“free country” indeed.

  7. neocon01 May 27, 2013 / 11:15 am

    Thomas Lucente: If opposing Obama makes me a racist, then I am a racist
    If it is racist to believe that the president selling guns to Mexican drug cartels who then use those very same weapons to murder U.S. Border Patrol agents is wrong, then, yes, I am a racist.

    If it is racist to be angered by a president who ordered the military to stand down while an American embassy was being attacked, then, yes, I am a racist.

    If it is racist to want hearings to understand the entire scope of a president covering up that same attack by knowingly trying to blame an obscure Internet video and knowingly lying to the American people about it, then, yes, I am a racist.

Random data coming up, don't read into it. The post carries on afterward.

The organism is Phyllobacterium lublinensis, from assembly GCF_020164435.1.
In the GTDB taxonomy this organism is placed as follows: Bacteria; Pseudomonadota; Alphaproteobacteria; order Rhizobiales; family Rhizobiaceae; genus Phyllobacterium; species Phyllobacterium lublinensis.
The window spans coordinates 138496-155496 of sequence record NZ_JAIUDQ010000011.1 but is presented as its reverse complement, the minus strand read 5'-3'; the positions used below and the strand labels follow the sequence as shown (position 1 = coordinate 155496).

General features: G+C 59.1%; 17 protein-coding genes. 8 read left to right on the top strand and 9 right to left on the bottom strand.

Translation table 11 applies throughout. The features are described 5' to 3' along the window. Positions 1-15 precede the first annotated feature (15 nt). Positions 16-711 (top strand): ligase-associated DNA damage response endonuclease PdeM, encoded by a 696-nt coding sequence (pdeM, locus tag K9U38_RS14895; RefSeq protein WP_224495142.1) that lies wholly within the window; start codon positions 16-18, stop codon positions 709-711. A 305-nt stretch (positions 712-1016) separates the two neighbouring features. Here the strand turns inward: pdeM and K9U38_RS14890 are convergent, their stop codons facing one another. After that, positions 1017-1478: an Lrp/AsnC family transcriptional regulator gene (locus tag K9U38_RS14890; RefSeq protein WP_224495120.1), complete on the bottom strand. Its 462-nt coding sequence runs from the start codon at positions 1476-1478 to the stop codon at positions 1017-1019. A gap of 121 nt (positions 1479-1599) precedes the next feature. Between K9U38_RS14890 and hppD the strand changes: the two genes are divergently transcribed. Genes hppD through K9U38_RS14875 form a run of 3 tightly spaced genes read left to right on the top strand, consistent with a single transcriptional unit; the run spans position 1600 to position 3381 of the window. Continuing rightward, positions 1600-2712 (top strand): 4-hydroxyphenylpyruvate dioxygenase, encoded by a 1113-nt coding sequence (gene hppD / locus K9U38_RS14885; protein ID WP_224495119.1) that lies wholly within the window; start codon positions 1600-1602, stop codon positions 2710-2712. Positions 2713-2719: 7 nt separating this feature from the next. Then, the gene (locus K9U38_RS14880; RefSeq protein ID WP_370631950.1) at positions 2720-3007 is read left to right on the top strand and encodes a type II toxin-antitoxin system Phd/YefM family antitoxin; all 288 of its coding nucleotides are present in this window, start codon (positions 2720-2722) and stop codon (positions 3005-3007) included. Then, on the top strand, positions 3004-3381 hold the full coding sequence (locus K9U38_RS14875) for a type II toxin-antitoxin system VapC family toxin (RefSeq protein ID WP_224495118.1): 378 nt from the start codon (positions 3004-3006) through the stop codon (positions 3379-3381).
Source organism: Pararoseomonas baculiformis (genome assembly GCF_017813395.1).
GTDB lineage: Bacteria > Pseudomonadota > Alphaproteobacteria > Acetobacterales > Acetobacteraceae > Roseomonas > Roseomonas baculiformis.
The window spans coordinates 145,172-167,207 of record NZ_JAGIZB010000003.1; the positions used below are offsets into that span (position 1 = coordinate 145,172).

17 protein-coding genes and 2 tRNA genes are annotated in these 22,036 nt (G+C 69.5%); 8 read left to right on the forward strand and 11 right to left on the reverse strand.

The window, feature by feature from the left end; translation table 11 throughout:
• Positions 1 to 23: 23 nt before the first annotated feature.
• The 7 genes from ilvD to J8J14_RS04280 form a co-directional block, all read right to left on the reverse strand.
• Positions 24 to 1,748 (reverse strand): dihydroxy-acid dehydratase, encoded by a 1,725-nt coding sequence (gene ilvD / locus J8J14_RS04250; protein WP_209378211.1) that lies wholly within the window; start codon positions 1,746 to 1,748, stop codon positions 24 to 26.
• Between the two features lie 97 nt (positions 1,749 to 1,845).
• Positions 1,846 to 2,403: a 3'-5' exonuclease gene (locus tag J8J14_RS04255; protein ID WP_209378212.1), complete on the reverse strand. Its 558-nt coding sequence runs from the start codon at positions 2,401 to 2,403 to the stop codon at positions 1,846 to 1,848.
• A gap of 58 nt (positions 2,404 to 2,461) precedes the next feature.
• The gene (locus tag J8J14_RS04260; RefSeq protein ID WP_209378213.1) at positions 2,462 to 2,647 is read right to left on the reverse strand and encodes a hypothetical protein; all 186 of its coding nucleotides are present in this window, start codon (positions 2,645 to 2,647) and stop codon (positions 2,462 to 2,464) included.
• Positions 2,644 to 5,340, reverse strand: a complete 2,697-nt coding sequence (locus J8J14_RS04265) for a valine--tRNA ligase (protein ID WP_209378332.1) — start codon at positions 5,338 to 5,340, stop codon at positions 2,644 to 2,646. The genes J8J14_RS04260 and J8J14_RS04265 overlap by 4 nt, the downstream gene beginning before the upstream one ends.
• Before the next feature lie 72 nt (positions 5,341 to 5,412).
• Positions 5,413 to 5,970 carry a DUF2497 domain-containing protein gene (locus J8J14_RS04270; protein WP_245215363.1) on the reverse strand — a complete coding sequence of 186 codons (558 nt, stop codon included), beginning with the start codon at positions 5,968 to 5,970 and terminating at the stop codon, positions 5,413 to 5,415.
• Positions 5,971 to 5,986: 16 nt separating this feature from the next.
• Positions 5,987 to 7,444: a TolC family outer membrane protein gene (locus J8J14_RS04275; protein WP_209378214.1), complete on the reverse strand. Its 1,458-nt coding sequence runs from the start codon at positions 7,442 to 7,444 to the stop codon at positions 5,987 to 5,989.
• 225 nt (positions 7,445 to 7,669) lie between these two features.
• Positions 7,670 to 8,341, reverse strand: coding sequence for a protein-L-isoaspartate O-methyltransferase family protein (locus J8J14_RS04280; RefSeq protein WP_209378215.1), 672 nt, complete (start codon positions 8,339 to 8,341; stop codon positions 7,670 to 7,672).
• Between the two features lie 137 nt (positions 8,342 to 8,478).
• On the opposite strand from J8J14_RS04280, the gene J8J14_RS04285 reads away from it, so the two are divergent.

If it is racist to be outraged that the president and his administration used the power of the IRS to prevent tea party and other conservative groups from participating in the 2012 election, which might have changed the outcome, then, yes, I am a racist.

    If it is racist to be disgusted by the Obama administration crushing the First Amendment under a jackboot by wiretapping reporters’ and editors’ telephones, then, yes, I am a racist.

    If it is racist to speak out against Obama killing at least four American citizens with drones without a trial and other due process, then, yes, I am a racist.

    If it is racist to oppose socialistic policies that redistribute wealth through the use of force by taking from the makers and giving it to the takers — in other words to believe that a free person has the right to keep what he or she produces — then, yes, I am a racist.